chicken scratch

Discussion in 'Feeding & Watering Your Flock' started by bobbi16, Nov 8, 2011.

  1. bobbi16

    bobbi16 Out Of The Brooder

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    What is chicken scratch and do my layers need it???? They are currently just on organic grower, soon to go on layer feed. I also am gonna start on oyster shell and grit for the winter.
     
  2. chickengrl

    chickengrl Chillin' With My Peeps

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    Chicken scratch is usually cracked corn and sometimes another grain added to it. Chickens don't really "need" it, but it is something that they really LOVE to eat. We throw it on the ground in the run in the evening when we want to get them inside and ready to go in the coop for the night. Mostly regarded as a treat mostly, and the layer food should be their main food. Kind of like chicken junk food. Some folks do feel that it provides some added body heat fuel in the winter for the cold nights. Hope that helps! [​IMG]
     
    Last edited: Nov 8, 2011
  3. Fred's Hens

    Fred's Hens Chicken Obsessed Premium Member

    Most scratch has little or no purpose and no, your hens do not NEED it. Owners buy it because it is entertainment food, in the chicks scratch around pecking at it. It also can be useful to modify behaviors and reward them with something to come at the sound of a can rattling some scratch in it. It is likely that the reward could just as easily be something more nutritious. It's nutritional value is roughly half of layer feed, yet costs almost as much. Not a great value in my book. If it were $5 a 50 lb bag, I'd buy some from time to time, but at $10? Nope. I'd rather sprout oats or wheat, or buy alfalfa or other things with the money, but that's just me.
     
  4. Johnboy78

    Johnboy78 Out Of The Brooder

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    Scratch is great stuff for the backyard chicken person.
    It's junk food and they love it.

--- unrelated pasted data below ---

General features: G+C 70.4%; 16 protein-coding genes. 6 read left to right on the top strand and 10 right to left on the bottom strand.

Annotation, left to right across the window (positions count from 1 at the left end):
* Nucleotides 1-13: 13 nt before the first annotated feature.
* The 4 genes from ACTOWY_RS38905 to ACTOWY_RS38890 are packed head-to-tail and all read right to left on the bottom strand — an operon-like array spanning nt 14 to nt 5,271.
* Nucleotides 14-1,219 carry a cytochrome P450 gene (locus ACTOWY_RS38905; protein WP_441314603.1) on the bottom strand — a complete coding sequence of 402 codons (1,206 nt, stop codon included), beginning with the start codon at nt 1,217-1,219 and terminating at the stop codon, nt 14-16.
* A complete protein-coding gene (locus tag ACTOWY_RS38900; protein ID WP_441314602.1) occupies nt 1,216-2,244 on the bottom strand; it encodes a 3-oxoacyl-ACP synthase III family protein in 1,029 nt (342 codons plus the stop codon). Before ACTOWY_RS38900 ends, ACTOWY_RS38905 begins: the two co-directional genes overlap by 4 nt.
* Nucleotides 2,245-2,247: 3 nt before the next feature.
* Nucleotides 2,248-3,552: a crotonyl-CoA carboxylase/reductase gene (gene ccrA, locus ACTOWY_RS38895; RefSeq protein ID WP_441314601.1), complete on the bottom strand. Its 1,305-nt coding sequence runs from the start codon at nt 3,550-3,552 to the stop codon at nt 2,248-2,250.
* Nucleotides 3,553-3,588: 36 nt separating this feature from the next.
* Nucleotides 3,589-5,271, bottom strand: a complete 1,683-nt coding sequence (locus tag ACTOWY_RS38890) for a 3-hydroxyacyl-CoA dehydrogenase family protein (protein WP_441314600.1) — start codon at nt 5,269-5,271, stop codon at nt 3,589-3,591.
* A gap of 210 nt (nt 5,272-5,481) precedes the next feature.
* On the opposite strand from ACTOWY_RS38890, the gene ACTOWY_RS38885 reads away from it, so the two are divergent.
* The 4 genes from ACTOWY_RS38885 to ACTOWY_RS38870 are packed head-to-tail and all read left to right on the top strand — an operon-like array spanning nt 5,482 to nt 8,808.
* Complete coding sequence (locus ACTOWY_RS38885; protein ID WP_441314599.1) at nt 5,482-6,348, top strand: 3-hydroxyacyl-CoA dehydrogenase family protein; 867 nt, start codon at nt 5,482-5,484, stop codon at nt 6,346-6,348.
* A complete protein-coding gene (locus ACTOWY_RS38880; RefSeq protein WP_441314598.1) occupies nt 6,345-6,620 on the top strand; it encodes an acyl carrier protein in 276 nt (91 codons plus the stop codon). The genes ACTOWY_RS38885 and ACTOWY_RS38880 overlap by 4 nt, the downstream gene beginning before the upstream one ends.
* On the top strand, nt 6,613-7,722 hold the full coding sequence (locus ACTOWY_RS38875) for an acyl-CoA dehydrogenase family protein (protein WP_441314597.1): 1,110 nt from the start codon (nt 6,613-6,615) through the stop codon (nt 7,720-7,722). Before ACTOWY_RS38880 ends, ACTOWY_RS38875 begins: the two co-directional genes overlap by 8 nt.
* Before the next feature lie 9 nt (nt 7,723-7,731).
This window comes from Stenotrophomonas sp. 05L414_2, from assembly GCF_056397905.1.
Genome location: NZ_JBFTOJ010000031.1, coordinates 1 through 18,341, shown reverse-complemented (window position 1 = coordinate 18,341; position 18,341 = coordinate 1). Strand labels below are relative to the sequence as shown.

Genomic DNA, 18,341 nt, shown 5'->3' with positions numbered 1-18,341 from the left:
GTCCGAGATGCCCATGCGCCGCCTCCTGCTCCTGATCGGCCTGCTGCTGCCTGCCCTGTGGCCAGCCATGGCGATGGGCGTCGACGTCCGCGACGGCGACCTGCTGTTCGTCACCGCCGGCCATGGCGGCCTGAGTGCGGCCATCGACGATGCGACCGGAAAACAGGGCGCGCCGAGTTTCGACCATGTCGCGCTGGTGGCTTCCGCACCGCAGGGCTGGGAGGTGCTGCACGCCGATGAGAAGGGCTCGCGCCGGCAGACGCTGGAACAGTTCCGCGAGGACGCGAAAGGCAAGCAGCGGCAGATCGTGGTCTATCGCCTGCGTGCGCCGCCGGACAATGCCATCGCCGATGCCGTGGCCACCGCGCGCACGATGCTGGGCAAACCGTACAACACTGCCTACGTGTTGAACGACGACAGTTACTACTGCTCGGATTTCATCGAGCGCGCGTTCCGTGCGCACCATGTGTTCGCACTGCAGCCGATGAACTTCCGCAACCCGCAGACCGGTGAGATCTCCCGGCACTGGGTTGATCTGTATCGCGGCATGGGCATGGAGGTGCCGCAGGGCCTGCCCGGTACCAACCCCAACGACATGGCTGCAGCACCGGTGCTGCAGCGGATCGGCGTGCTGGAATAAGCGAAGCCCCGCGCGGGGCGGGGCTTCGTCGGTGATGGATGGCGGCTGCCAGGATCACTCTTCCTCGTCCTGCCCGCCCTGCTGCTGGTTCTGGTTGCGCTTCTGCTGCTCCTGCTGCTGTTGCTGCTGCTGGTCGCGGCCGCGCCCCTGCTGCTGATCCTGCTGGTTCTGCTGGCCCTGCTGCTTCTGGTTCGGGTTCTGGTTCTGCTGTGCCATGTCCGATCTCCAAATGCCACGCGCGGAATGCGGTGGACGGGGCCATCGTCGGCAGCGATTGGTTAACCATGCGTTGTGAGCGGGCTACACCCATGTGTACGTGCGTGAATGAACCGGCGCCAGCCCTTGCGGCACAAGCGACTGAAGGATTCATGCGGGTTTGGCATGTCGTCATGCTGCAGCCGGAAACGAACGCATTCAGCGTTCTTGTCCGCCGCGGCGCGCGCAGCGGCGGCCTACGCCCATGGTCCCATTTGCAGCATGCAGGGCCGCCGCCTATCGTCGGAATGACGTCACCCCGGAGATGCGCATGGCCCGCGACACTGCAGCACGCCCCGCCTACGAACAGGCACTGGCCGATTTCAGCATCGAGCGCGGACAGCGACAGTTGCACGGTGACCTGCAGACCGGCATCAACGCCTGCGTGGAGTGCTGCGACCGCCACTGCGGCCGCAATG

I got a tiny galvanized bucket, maybe quart size, and I keep
    the scratch in it. When they hear the bucket they come running.
    I use it to get them together for head counts, to lure my flighty
    Hamburg escape artist back into the yard. (Too stupid to fly back over the fence
    but with her flockmates scrounging nearby she can be lured back under the fence
    with scratch)
    A few handfulls a day, probably less than a cup for eight hens.
    I get Purina, loose at Pet Supplies Plus, a few pounds at a time.
    55 cents a pound, maybe that's a fortune in farm country but on Long Island
    it's cheap and there are probably less than a dozen places it might be found.

    Were I a big time chicken raiser I wouldn't bother but as a backyard chicken "pet owner"
    it's a great tool.
     
  5. ridgewood chickens

    ridgewood chickens Out Of The Brooder

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    Jun 21, 2011
    Monadnock Region, NH
    I use it as a "treat", throwing some into their run every couple of days, they love it and it gets them out into the run for some exercise. They certainly don't need it, and if you give them too much, they'll ignore their layer or whatever other feed you're giving them, which isn't good. I also only use it in the cold months, try to give them more organic treats from the garden, lawn, etc. during warmer months.
     
  6. Judy

    Judy Moderator Staff Member